For your organization to function at peak performance, the old adage by Jim Collins, author of "Good to Great," is still true, “You need the right people on the bus, the wrong people off the bus, and the right people in the right seats.” But, as a leader, there’s another important factor to consider. Do you have people on the bus who will tell you the truth, and do you invite their input? Living in an echo chamber might seem comfortable because all of your brilliant ideas appear validated, but it’s certainly not the way to innovate, nor does it allow you to capitalize on the opportunities that best support your vision.
Be timely about addressing management issues
Allowing important issues to fester is the pariah of successful leadership. Whether it’s a complex business decision, stalled negotiations about a budget deal or an employee performance problem that needs resolution, addressing issues before they devolve prevents greater disruption from taking hold in your organization. Bad problems rarely resolve themselves; they simply worsen over time.
Never underestimate the power of transparency
Among the most critical leadership principles for sustaining a healthy organization is transparency about how decisions are made. The hallmark of a company in decline is a growth in and reliance on behind-closed-doors deal-making. When the light of day is shone on those inner sanctum conversations, the disconnects between what you have said you want and believe, versus what you’re actually willing to agree to, become apparent to everyone. It’s the fastest way to erode trust in your leadership among employees, customers and the community. When employees don’t trust you, you’re not leading anybody anywhere. When trust in the promise of your brand is lost, so is your business.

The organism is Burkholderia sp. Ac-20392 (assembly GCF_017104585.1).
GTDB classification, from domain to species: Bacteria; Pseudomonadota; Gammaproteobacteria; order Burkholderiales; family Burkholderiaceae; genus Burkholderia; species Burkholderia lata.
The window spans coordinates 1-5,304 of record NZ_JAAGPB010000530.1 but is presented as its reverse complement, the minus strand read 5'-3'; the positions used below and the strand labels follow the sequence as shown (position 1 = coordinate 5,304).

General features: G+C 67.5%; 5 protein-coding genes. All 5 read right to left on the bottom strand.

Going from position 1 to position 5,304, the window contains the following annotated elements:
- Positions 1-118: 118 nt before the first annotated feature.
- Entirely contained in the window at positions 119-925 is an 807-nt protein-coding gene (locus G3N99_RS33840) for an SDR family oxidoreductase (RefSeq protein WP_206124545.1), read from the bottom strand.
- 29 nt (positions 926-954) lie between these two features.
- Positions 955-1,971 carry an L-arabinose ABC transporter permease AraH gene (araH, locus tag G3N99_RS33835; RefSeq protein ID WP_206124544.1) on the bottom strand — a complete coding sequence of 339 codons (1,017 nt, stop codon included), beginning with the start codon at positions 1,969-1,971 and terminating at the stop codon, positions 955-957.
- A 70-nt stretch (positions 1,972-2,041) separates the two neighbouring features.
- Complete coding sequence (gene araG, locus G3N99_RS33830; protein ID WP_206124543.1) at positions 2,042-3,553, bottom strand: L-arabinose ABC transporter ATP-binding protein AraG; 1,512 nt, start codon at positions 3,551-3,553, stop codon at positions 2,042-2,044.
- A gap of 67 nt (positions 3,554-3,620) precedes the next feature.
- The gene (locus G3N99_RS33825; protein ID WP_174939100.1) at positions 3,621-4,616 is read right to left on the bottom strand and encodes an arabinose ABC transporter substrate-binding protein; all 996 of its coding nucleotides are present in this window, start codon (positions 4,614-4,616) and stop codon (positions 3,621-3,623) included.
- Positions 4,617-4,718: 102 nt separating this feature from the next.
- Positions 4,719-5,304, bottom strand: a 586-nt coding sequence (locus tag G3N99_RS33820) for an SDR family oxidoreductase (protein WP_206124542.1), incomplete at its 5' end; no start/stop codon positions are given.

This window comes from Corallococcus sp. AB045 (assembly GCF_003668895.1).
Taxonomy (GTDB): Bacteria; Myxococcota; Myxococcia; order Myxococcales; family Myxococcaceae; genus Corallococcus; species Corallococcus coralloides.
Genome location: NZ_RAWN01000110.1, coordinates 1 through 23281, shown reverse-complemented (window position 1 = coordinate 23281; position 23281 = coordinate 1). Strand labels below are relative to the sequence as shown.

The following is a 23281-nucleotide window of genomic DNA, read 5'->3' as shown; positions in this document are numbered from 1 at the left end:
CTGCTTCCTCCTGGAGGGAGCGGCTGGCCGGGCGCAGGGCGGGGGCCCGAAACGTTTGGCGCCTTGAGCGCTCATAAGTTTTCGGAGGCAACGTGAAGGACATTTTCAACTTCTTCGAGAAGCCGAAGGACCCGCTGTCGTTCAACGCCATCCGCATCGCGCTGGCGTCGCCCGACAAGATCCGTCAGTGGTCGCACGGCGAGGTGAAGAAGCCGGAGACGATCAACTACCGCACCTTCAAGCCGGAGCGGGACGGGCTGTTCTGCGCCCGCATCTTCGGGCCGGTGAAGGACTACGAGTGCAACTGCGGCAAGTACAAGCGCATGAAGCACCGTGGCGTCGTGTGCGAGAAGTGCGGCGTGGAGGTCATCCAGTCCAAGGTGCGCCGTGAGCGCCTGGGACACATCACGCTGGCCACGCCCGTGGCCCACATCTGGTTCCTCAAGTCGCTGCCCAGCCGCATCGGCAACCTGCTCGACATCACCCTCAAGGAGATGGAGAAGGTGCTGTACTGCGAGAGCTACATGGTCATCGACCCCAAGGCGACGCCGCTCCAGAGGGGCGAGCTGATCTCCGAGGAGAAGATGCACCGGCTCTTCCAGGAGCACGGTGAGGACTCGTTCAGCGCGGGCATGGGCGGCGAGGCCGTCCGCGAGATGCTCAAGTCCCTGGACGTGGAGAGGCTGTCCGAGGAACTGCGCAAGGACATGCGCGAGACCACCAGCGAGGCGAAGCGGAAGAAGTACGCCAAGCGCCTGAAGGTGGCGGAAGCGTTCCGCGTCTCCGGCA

As the drama plays out in Washington over the coming hours and days, there is much that you can learn about how not to lead. Watch carefully. Take notes. But remember, there are approaches in play that won’t work in your organization. Unlike the government, you cannot furlough employees if you want your business to survive.
Alaina Love is chief operating officer and president of Purpose Linked Consulting and co-author of “The Purpose Linked Organization: How Passionate Leaders Inspire Winning Teams and Great Results” (McGraw-Hill). She is a recovering HR executive, a global speaker and leadership expert, and passionate about everything having to do with, well … passion. Her passion archetypes are Builder, Transformer and Healer. You can learn more about how to grow leaders, build passionate teams and leverage passion to create great customer outcomes here.